But what is good? Art is so subjective. Truth is, there are 1,000,000 good books produced in the U.S. every year. That's ONE MILLION. And that doesn't count the self-published ones. There are probably 30,000,000 of those. And every one of those books is some writer's special baby, a labor of love and determination, a cause for personal and family pride ("My mother loves it!). In short, at least one person thinks that book is good.

How then to sell your good book when the world is awash in masterpieces? Things have changed since Hemingway was pushing his books. His publisher did it for him. As far as I know, he never did a book tour or sat in a mall signing copies of A Farewell to Arms. My publisher does some promotion, but I'm expected to do most of it. I've tried booksignings at bookstores and there are county fairs, local art shows, and muskrat-skinning contests (seriously, there is one of those every year here on the Eastern Shore). The Internet is, of course, the advertising platform-of-choice in this brave new world of huckstering and opportunities to sell there are manifold: FaceBook, Twitter, GoogleAdsense, on and on. Some free, some cost. And author beware--there are lots of clever shysters out there who will take your money in exchange for "advertising" your book.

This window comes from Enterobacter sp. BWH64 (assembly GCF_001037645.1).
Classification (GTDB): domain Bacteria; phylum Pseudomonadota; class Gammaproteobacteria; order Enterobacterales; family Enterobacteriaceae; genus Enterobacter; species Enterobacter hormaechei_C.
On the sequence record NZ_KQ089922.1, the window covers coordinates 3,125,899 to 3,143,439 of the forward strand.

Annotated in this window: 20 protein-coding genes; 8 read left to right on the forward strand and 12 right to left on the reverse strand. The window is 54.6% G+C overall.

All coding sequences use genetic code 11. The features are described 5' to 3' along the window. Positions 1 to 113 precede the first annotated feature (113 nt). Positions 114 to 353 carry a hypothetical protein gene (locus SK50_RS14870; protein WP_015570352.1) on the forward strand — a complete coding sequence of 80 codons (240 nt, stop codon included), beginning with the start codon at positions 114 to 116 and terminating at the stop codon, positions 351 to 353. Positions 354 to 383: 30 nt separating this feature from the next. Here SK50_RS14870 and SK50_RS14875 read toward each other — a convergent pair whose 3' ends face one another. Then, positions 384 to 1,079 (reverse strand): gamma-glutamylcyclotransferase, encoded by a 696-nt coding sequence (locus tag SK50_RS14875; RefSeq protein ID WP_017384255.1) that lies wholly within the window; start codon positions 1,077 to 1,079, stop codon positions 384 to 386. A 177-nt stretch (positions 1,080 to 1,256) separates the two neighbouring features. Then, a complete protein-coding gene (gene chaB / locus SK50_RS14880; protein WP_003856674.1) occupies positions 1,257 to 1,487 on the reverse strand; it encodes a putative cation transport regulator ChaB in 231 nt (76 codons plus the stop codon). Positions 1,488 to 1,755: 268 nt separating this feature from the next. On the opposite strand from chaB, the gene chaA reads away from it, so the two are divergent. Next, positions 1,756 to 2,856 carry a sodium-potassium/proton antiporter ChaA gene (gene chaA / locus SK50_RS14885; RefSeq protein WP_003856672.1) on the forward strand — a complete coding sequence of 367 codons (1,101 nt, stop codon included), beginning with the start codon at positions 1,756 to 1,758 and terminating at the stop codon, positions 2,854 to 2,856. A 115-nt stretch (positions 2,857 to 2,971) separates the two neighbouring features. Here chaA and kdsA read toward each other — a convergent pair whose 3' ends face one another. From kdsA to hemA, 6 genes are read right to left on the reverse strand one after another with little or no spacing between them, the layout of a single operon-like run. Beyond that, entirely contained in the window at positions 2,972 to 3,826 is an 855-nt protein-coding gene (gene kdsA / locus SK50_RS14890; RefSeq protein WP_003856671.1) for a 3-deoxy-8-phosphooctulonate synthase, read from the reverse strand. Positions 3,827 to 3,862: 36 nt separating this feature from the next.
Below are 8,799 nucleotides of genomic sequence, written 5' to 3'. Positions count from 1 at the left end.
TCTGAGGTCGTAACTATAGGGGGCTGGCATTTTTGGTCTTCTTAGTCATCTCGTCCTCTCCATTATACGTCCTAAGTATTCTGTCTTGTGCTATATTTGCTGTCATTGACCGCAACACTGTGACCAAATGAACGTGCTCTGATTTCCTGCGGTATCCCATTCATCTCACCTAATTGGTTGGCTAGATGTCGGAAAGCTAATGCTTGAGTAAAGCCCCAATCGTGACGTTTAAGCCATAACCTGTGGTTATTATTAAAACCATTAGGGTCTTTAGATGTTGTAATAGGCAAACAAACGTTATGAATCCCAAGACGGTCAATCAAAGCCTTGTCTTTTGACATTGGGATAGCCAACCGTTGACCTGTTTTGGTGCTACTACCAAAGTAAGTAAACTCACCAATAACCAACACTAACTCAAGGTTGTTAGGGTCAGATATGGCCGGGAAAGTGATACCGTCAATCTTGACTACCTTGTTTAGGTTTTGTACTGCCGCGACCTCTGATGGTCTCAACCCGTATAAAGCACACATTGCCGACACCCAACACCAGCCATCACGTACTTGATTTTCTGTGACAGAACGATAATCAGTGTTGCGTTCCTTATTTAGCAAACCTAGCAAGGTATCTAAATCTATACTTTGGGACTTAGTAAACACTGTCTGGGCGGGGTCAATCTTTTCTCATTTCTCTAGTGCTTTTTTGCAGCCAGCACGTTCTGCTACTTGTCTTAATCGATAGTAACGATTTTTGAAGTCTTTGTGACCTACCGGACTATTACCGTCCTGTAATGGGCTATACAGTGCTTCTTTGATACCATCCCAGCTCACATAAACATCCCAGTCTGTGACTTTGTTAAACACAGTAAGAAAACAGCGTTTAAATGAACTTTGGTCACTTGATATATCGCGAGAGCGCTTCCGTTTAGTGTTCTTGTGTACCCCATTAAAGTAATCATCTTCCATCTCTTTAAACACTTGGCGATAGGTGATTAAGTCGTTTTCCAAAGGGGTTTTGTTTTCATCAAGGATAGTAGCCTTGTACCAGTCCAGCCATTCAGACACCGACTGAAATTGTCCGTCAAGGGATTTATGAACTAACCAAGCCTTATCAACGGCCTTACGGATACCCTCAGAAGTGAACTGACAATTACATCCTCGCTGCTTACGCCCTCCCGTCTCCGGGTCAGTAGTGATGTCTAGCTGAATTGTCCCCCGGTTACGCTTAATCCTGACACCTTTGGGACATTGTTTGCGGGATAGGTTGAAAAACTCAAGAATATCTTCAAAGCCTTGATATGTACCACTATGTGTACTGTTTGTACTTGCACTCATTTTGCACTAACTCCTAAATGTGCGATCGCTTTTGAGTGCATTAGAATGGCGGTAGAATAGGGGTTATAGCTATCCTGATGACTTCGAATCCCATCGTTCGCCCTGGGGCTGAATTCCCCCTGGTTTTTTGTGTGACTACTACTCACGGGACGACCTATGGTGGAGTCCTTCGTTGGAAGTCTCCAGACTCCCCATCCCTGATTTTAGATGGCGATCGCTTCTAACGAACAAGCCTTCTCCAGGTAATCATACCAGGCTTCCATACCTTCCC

The bottom line for a writer, though, is this: Word of mouth. That's how Hemingway and Martha Stewart got going. And, that of course, is where the good part comes in. It's is what Martha was talking about in the quote above. People gotta like it. If it's a good product, they will buy it and they will tell others about it. It's the consumers who have the final say in what is good.

So, here I go. Here's my pitch: You will love this deep-fantasy-adventure-love story. You will love the characters and the plot twists and the fast-paced action. 

It would be fine and wonderful if you would buy a copy.  And, after reading it, if you bought it on Amazon, you can write a review and post it there. That's kinda cool. And send me your comments right here on this blog. I'll publish them, good or bad (maybe).

Wednesday, August 18, 2010

The Writer Back Home: Dark Rain, Green Grass, A Wet Old Cat

Blessed rain. Profound rain. Wet-cat rain.